So what does all this have to do with me? As a church musician and former choir director, I like to sing my prayers, and I also went to great pains and expense to learn all of this, so I don't want to forget the melodies. I also like my prayers to be portable -- when I'm on the go, I still want to be able to say them. So, last year, I took the basic Octoechos prayers I purchased at a monastery and entered them into my computer, in a format consistent with a Franklin Covey Compact Day Planner (, and every week I take out the previous week's Octoechos and insert the new Tone. Now I'm doing the same for the Triodion/Lenten cycle -- entering it into my computer and printing it out, week by week. Fortunately, the Triodion is already available online, so all I have to do is format it and print it out (which takes considerable effort anyway, since what's online is in modern English, and I prefer liturgical English). I'll do the same, God willing, with the Pentecostarion, which is the cycle of prayers from Pascha/Easter through the week after Pentecost.

Hey, we all have a compulsion of one sort or another. Mine's more harmless than gambling.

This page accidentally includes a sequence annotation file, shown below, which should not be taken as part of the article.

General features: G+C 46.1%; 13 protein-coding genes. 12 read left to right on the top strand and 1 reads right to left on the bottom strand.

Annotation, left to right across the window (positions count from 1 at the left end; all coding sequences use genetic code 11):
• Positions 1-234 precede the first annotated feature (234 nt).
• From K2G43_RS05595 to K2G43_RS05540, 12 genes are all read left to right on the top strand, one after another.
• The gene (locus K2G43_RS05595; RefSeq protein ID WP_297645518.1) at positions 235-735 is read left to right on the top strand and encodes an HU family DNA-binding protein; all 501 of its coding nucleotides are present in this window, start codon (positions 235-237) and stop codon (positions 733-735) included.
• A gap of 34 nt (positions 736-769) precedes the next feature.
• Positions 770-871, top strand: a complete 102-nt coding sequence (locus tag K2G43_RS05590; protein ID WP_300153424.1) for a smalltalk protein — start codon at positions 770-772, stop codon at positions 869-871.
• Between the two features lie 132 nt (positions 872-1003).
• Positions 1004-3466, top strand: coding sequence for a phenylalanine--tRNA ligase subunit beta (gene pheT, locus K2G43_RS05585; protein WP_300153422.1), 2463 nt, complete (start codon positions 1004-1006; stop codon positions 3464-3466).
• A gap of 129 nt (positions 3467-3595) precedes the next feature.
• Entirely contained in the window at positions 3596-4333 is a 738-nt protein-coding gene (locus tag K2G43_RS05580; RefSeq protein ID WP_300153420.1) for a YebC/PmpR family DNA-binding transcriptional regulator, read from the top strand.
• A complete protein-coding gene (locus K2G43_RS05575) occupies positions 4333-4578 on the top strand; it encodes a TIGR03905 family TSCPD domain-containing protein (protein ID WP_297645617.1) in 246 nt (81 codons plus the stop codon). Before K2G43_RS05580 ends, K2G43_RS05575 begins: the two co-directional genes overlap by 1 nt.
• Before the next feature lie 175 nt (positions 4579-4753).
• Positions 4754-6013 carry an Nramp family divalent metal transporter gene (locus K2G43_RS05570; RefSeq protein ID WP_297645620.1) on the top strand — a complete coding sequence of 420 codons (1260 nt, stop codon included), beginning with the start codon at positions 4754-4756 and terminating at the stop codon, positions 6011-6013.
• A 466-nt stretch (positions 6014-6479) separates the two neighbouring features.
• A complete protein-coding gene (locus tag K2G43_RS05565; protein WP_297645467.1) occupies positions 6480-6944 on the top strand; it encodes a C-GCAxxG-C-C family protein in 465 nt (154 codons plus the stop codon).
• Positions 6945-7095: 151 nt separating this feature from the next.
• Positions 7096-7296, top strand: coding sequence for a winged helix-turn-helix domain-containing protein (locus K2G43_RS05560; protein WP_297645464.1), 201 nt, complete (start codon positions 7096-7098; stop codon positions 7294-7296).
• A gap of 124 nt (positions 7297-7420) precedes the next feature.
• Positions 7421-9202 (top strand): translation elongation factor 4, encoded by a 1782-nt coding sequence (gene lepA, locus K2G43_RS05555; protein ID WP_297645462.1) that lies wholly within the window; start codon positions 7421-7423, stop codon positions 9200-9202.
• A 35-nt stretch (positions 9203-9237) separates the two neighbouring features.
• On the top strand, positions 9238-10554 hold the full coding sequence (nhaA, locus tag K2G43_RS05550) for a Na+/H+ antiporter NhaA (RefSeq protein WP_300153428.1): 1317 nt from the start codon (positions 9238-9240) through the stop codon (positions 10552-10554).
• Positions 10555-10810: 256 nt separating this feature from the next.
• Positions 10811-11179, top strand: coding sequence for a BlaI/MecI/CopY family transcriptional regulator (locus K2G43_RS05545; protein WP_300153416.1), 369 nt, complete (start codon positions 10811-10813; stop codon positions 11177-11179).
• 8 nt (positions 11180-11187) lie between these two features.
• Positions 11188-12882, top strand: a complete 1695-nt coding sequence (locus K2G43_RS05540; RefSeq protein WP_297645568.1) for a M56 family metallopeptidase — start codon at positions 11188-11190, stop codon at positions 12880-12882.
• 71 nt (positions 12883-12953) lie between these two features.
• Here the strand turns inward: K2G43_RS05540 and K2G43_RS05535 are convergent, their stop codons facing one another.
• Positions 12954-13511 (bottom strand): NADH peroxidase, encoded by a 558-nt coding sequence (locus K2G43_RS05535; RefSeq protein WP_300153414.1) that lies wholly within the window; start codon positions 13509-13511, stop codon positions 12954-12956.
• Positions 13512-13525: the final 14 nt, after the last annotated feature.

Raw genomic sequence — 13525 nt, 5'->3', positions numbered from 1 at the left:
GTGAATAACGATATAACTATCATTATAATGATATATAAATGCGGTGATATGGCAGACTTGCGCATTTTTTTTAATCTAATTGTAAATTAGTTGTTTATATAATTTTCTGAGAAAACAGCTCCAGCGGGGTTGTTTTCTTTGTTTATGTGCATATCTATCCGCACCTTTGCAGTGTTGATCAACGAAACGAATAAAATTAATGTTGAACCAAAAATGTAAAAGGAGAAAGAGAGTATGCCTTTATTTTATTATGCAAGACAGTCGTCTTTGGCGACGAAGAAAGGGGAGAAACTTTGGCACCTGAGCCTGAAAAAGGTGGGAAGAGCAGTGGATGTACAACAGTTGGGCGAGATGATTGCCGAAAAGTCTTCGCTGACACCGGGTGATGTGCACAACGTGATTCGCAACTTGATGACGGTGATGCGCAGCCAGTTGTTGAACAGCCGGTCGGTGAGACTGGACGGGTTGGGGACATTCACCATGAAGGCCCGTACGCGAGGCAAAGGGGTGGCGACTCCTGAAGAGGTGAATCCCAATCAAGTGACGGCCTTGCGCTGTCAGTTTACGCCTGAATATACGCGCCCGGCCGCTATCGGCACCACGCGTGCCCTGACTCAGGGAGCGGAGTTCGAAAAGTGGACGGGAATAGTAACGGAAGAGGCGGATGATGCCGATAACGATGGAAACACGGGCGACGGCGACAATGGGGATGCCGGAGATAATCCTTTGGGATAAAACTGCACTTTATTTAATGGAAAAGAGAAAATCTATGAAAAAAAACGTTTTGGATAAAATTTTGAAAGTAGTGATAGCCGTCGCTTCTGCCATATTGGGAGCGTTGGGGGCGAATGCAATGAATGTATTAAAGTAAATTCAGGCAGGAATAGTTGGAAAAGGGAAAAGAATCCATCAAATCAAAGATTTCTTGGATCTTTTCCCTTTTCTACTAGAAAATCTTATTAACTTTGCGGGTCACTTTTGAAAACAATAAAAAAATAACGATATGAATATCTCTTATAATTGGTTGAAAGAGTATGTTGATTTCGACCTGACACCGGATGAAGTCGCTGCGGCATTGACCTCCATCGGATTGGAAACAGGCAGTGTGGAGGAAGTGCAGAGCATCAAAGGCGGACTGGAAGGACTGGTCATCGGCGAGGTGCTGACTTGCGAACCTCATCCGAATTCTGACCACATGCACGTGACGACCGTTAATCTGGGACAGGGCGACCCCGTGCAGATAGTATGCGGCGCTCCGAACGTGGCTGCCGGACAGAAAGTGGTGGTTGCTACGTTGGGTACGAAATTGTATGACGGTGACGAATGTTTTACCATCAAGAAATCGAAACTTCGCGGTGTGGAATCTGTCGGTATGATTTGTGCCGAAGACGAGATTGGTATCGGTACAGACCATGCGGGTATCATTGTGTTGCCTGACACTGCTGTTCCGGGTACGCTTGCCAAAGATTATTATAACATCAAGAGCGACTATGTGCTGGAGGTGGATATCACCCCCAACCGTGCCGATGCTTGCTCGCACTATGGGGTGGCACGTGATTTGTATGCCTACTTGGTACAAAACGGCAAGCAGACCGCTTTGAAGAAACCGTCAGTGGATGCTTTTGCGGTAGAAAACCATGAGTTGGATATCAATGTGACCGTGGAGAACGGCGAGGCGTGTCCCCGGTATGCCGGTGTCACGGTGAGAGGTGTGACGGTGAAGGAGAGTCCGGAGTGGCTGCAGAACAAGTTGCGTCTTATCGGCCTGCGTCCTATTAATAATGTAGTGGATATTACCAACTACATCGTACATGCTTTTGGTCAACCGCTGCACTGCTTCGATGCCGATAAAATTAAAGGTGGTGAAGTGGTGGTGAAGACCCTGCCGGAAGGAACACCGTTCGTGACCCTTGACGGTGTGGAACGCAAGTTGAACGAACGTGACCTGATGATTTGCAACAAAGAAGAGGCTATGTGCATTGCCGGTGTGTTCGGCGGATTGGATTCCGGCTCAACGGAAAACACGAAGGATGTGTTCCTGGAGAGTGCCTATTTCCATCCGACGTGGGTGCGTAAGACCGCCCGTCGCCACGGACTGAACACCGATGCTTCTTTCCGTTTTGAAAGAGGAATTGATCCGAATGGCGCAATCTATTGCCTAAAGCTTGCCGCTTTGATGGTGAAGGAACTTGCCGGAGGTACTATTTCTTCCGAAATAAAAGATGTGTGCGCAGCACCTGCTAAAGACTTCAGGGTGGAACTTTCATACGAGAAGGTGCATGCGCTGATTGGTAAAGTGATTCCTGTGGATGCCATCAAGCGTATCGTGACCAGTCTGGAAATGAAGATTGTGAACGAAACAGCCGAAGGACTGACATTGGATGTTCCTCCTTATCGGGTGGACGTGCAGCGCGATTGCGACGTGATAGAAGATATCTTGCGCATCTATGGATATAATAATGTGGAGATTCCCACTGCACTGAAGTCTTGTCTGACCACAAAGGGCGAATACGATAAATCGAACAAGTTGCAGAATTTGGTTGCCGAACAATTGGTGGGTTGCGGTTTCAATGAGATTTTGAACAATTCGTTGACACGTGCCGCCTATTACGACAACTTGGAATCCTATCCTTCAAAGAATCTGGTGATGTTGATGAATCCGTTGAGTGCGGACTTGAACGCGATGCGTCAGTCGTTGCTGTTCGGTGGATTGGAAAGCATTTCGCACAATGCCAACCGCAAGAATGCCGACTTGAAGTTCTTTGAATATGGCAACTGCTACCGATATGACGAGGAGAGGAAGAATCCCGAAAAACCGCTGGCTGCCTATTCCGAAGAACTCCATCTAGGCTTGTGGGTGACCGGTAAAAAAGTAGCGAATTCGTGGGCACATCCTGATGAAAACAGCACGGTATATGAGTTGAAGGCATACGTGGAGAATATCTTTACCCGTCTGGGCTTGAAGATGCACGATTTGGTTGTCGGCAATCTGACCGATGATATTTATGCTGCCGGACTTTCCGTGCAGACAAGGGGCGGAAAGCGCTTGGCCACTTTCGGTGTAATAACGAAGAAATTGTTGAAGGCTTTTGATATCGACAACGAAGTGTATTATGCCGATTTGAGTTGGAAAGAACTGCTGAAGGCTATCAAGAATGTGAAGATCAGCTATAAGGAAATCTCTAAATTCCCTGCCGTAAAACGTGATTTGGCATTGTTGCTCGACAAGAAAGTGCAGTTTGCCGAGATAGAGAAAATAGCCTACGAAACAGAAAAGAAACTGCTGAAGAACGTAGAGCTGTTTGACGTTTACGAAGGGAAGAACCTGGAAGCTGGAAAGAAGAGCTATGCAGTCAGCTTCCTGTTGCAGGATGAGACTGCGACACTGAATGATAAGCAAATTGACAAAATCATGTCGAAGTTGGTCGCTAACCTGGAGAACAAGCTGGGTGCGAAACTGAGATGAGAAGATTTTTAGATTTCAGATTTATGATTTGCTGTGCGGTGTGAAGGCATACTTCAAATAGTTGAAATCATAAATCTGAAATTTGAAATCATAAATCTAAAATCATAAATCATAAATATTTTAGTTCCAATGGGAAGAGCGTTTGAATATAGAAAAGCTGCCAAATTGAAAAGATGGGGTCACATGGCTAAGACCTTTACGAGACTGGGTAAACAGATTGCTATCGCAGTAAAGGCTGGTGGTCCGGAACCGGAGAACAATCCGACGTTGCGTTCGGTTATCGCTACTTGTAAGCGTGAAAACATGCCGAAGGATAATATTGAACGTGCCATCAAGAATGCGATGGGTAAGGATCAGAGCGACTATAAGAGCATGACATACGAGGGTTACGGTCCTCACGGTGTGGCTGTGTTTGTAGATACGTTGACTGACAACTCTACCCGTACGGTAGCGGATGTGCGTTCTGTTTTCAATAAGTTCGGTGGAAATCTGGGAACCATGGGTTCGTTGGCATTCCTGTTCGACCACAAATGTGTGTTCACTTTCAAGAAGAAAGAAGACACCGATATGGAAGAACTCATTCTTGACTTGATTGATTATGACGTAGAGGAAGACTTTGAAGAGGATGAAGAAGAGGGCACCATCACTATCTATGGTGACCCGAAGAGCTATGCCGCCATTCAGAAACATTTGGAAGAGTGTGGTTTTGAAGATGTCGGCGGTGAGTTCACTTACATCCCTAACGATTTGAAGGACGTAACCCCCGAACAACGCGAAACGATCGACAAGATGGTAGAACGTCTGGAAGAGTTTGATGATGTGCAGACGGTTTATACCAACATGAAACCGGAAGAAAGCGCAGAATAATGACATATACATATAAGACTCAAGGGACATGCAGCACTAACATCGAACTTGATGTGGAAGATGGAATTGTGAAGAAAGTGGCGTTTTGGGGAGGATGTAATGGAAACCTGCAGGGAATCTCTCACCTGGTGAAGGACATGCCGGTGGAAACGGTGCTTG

Wednesday, March 09, 2005

Here we sit, in the middle of yet another blizzard, this one with not so much snow, but with winds howling all around -- sustained at 20 mph, gusts up to 50. It will be good for starting to work on the Triodion -- yes, now that the Octoechos is finished, I decided to go ahead and enter the Triodion, greatly assisted by the fact that it's available online (I was going to try to post the url, but I can't get into it without losing this post. If anyone's interested, let me know, and I'll look it up before I post next). All I have to do is cut, paste, and format, and I have everything in front of me for my prayer rule -- Vespers and Matins. (Note: This is Music Geek or Liturgy Geek stuff. Stick with the prayer rule your priest gave you!)

Stayed home and worked on it yesterday, in fact -- for the past week I've had a cold, and it just wasn't going away. When I woke up dizzy yesterday, I figured I'd better not even try to drive to class, and instead visited the doctor, who prescribed an antibiotic. I feel better already. But boy, it's been some winter; I don't believe I've seen a winter like this in all my life, and I can recall some pretty nasty blizzards in the 1960s. One or two per season, though, not one after another like this year.